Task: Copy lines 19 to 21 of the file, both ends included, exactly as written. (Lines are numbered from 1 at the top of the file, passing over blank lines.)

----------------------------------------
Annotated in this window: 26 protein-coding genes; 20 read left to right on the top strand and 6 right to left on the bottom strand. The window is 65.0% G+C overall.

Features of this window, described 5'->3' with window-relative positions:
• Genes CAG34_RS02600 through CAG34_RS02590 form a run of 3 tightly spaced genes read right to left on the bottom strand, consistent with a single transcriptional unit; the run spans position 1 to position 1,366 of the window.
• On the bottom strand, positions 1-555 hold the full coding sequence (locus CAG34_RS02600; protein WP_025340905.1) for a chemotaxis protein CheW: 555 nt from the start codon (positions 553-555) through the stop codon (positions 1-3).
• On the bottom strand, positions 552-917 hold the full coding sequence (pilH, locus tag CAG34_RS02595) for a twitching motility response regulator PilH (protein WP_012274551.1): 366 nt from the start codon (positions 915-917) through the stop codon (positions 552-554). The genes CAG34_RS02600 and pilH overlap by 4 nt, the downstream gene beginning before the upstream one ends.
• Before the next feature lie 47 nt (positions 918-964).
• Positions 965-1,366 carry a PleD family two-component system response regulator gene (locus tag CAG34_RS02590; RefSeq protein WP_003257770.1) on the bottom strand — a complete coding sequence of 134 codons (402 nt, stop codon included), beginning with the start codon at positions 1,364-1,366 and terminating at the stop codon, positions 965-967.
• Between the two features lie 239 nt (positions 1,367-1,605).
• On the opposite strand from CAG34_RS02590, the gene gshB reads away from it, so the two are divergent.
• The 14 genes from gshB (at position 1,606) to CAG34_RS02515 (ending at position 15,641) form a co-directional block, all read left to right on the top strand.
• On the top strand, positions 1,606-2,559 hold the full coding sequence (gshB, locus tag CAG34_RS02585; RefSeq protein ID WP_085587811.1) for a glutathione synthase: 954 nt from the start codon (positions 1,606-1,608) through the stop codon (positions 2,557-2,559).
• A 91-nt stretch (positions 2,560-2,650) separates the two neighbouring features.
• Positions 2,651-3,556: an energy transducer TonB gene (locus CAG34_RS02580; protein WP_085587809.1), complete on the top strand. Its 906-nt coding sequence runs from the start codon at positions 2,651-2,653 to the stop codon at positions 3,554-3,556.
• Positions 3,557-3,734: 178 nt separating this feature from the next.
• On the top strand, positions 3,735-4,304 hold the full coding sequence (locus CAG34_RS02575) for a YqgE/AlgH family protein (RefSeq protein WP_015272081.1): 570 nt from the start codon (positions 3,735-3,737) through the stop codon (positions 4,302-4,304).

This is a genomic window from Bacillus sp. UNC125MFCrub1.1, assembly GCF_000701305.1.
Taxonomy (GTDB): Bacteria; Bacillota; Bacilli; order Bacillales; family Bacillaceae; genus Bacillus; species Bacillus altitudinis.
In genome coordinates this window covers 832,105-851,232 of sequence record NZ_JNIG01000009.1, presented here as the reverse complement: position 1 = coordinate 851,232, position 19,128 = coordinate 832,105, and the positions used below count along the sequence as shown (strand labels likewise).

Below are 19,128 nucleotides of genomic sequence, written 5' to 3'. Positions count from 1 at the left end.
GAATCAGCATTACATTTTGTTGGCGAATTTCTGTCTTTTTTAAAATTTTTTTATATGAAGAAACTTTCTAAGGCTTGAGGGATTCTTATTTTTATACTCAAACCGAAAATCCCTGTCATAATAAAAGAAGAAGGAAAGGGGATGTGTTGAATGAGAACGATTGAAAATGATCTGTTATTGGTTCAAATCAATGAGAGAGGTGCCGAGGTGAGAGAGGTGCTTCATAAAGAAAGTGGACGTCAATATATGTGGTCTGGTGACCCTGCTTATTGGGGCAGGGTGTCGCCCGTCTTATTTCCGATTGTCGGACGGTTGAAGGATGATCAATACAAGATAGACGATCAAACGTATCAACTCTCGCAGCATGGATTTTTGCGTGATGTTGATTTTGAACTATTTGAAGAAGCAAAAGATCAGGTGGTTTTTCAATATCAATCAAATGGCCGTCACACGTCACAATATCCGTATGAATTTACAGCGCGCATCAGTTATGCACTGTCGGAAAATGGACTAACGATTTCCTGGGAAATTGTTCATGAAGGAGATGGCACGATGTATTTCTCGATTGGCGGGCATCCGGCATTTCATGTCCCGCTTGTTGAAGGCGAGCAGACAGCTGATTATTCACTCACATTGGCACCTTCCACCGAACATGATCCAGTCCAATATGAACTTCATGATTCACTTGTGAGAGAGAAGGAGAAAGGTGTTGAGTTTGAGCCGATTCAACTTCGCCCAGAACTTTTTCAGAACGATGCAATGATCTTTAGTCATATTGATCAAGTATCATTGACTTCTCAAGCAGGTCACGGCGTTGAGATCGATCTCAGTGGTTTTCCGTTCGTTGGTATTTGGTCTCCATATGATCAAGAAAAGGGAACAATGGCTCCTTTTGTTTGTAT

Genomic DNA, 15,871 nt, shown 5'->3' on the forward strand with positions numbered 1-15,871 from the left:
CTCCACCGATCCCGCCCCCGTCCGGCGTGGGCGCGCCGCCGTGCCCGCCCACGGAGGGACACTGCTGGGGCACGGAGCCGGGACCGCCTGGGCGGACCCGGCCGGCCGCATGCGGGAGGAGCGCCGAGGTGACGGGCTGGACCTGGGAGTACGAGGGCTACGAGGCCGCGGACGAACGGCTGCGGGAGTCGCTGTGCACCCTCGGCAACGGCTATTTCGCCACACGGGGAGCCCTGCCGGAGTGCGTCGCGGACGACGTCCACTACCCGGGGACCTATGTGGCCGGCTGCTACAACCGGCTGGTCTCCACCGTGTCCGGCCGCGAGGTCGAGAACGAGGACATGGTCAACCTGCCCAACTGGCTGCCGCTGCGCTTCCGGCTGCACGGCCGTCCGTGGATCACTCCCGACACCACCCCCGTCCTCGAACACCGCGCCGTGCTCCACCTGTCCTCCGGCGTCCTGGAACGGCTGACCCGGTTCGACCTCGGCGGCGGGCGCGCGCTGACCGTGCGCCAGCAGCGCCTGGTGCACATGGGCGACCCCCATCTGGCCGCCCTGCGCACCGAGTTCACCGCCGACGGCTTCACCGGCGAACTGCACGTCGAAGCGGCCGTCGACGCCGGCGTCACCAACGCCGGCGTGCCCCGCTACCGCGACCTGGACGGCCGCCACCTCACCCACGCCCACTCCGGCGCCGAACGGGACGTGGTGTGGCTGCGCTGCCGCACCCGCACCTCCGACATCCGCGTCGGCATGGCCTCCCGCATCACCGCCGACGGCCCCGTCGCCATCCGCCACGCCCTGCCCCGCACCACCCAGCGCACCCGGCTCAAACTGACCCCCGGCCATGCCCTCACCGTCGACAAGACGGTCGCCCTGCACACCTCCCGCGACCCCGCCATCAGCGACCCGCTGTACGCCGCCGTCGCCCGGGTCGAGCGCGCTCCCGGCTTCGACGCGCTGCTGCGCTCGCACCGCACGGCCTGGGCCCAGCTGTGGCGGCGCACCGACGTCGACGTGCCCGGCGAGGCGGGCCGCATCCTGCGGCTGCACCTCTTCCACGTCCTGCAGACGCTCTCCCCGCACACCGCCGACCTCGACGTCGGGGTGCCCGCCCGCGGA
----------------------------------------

Below are 19,128 nucleotides of genomic sequence, written 5' to 3'. Positions count from 1 at the left end.
GAATCAGCATTACATTTTGTTGGCGAATTTCTGTCTTTTTTAAAATTTTTTTATATGAAGAAACTTTCTAAGGCTTGAGGGATTCTTATTTTTATACTCAAACCGAAAATCCCTGTCATAATAAAAGAAGAAGGAAAGGGGATGTGTTGAATGAGAACGATTGAAAATGATCTGTTATTGGTTCAAATCAATGAGAGAGGTGCCGAGGTGAGAGAGGTGCTTCATAAAGAAAGTGGACGTCAATATATGTGGTCTGGTGACCCTGCTTATTGGGGCAGGGTGTCGCCCGTCTTATTTCCGATTGTCGGACGGTTGAAGGATGATCAATACAAGATAGACGATCAAACGTATCAACTCTCGCAGCATGGATTTTTGCGTGATGTTGATTTTGAACTATTTGAAGAAGCAAAAGATCAGGTGGTTTTTCAATATCAATCAAATGGCCGTCACACGTCACAATATCCGTATGAATTTACAGCGCGCATCAGTTATGCACTGTCGGAAAATGGACTAACGATTTCCTGGGAAATTGTTCATGAAGGAGATGGCACGATGTATTTCTCGATTGGCGGGCATCCGGCATTTCATGTCCCGCTTGTTGAAGGCGAGCAGACAGCTGATTATTCACTCACATTGGCACCTTCCACCGAACATGATCCAGTCCAATATGAACTTCATGATTCACTTGTGAGAGAGAAGGAGAAAGGTGTTGAGTTTGAGCCGATTCAACTTCGCCCAGAACTTTTTCAGAACGATGCAATGATCTTTAGTCATATTGATCAAGTATCATTGACTTCTCAAGCAGGTCACGGCGTTGAGATCGATCTCAGTGGTTTTCCGTTCGTTGGTATTTGGTCTCCATATGATCAAGAAAAGGGAACAATGGCTCCTTTTGTTTGTAT

Genomic DNA, 15,871 nt, shown 5'->3' on the forward strand with positions numbered 1-15,871 from the left: